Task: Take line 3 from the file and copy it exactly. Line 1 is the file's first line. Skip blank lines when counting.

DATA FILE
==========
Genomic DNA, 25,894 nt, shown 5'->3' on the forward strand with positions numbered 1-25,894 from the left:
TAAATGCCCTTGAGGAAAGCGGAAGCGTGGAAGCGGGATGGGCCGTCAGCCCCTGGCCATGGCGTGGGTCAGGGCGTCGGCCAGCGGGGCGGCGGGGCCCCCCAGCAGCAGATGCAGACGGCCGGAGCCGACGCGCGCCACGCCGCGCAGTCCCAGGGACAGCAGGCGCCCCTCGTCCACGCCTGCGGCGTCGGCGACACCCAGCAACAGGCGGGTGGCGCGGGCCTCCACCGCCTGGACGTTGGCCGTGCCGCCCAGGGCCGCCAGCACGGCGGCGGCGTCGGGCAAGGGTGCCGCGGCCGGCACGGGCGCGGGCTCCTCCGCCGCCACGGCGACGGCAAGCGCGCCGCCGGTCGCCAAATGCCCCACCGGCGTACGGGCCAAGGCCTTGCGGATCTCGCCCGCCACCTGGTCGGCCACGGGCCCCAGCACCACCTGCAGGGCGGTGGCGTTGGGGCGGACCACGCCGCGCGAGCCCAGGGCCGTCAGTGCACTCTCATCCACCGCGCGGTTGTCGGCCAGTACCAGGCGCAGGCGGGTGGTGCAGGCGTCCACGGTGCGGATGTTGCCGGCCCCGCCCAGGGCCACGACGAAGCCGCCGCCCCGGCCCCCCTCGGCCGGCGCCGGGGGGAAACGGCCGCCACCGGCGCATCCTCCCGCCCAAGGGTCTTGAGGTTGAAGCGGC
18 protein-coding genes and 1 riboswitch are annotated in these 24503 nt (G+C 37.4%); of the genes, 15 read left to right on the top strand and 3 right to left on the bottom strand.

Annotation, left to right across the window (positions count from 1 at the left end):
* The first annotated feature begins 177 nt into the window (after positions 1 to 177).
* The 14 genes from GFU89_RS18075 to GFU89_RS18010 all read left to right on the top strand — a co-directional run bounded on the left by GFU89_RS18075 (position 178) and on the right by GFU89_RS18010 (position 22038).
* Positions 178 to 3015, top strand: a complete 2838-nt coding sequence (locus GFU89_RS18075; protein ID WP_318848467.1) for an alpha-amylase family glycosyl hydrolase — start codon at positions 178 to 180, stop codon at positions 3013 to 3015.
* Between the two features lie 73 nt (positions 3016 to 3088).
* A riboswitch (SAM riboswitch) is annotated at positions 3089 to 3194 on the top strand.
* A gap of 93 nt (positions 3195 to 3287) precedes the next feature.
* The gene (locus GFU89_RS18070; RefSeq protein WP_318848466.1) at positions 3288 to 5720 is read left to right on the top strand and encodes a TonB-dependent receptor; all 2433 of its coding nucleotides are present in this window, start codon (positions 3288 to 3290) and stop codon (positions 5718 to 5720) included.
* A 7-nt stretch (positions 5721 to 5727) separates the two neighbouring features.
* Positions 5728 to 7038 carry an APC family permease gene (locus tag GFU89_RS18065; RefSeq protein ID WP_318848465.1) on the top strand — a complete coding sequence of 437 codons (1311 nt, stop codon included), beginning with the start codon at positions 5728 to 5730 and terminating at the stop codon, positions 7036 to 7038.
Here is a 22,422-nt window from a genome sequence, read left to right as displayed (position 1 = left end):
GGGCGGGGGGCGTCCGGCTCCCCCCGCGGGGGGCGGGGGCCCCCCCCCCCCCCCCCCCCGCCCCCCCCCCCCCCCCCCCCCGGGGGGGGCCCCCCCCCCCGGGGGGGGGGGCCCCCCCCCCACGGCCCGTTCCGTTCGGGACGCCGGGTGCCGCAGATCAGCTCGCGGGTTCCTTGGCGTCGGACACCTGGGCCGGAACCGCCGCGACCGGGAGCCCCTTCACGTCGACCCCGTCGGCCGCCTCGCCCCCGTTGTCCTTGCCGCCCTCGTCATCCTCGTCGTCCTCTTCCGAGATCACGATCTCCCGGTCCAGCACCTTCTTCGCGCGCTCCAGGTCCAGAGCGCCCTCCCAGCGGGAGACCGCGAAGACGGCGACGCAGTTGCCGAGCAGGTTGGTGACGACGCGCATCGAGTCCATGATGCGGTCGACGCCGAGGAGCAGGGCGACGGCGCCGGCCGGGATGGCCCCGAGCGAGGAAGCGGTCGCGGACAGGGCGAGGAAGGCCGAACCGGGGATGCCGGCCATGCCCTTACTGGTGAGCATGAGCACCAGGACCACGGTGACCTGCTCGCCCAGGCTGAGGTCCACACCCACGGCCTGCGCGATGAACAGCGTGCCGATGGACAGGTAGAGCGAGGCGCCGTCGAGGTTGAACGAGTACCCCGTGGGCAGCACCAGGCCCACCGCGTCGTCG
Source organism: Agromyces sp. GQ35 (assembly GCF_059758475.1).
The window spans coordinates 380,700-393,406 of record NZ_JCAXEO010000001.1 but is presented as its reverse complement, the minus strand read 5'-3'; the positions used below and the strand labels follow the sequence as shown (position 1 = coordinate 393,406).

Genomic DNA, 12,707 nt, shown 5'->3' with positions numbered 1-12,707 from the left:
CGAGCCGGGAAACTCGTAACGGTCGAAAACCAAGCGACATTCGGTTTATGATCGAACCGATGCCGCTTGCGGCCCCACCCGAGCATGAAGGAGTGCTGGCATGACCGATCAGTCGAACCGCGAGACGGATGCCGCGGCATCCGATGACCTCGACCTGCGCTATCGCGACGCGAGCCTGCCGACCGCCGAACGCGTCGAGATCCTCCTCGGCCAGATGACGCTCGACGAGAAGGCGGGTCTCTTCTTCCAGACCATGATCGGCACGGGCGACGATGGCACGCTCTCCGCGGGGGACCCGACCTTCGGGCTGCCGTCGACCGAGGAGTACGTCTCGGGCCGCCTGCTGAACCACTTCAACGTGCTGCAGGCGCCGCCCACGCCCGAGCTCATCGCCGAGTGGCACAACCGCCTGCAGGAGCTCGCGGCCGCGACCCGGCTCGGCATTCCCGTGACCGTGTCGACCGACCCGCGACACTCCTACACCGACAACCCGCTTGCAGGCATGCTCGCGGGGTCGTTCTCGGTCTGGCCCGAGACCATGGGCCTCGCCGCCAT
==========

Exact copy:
18 protein-coding genes and 1 riboswitch are annotated in these 24503 nt (G+C 37.4%); of the genes, 15 read left to right on the top strand and 3 right to left on the bottom strand.